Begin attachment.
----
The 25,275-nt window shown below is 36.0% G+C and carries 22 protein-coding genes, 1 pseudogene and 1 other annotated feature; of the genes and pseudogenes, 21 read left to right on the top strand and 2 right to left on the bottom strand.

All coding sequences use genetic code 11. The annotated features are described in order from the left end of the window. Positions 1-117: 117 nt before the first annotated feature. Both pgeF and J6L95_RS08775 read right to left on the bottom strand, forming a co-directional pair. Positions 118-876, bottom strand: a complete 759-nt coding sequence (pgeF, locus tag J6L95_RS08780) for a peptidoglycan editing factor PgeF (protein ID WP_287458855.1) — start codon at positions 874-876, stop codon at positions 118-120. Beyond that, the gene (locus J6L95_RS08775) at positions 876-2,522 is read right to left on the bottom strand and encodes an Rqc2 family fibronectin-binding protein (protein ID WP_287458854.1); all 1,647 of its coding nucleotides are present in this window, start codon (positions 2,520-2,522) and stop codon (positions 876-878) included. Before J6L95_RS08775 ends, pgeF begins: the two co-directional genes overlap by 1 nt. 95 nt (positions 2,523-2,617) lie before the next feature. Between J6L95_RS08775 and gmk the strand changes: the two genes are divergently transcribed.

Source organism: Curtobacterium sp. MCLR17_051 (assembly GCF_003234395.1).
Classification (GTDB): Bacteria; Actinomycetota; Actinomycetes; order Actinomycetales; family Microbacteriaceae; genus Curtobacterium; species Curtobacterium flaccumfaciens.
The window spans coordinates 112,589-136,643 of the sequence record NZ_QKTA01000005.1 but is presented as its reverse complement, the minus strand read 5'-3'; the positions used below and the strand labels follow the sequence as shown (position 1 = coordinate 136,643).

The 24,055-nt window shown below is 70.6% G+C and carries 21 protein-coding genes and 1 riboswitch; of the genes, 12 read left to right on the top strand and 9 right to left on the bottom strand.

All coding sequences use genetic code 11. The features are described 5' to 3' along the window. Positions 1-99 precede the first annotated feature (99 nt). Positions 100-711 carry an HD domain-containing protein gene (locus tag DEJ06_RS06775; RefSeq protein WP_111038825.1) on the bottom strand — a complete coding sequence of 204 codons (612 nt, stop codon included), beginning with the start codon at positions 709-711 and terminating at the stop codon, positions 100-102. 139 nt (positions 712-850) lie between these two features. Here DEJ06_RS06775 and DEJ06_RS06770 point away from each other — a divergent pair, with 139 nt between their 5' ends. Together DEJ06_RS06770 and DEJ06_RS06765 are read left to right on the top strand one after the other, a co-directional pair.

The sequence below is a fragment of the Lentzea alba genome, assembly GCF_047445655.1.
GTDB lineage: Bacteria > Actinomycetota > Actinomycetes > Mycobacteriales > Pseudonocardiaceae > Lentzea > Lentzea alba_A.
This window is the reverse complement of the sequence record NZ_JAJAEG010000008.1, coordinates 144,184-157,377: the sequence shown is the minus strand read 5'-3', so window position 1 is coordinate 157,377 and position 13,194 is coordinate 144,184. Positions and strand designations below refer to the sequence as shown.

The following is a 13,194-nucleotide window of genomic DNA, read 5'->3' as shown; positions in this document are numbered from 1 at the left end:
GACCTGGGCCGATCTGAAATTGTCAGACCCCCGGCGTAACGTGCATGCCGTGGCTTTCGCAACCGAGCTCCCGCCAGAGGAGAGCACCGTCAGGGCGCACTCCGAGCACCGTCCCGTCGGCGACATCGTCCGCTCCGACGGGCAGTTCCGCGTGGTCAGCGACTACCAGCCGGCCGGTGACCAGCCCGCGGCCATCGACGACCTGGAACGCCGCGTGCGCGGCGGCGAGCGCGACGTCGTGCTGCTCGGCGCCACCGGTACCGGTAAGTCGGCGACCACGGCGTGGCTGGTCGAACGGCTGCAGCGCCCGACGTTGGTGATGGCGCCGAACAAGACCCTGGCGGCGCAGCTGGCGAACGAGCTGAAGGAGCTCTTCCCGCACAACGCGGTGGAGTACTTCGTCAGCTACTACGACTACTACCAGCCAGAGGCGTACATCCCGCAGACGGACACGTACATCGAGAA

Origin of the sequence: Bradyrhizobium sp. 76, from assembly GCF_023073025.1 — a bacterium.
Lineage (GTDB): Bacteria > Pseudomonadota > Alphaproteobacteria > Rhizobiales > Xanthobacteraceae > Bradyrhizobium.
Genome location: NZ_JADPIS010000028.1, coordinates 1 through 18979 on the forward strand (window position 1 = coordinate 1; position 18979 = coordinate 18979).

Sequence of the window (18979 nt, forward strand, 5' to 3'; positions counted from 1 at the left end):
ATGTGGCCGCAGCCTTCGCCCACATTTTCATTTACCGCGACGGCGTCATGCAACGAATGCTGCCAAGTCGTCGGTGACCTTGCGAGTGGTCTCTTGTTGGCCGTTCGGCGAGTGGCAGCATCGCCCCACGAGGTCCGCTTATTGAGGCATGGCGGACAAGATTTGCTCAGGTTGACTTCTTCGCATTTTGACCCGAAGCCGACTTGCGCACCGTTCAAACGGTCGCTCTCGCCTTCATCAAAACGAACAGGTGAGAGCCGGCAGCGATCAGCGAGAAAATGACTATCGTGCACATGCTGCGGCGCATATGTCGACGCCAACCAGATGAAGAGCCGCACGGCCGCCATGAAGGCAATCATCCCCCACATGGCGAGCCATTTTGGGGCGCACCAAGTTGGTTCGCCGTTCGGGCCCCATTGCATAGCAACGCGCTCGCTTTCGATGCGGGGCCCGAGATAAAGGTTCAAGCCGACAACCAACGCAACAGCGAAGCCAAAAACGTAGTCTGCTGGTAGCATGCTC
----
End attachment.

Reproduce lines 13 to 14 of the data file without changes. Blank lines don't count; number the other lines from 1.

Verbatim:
Origin of the sequence: Bradyrhizobium sp. 76, from assembly GCF_023073025.1 — a bacterium.
Lineage (GTDB): Bacteria > Pseudomonadota > Alphaproteobacteria > Rhizobiales > Xanthobacteraceae > Bradyrhizobium.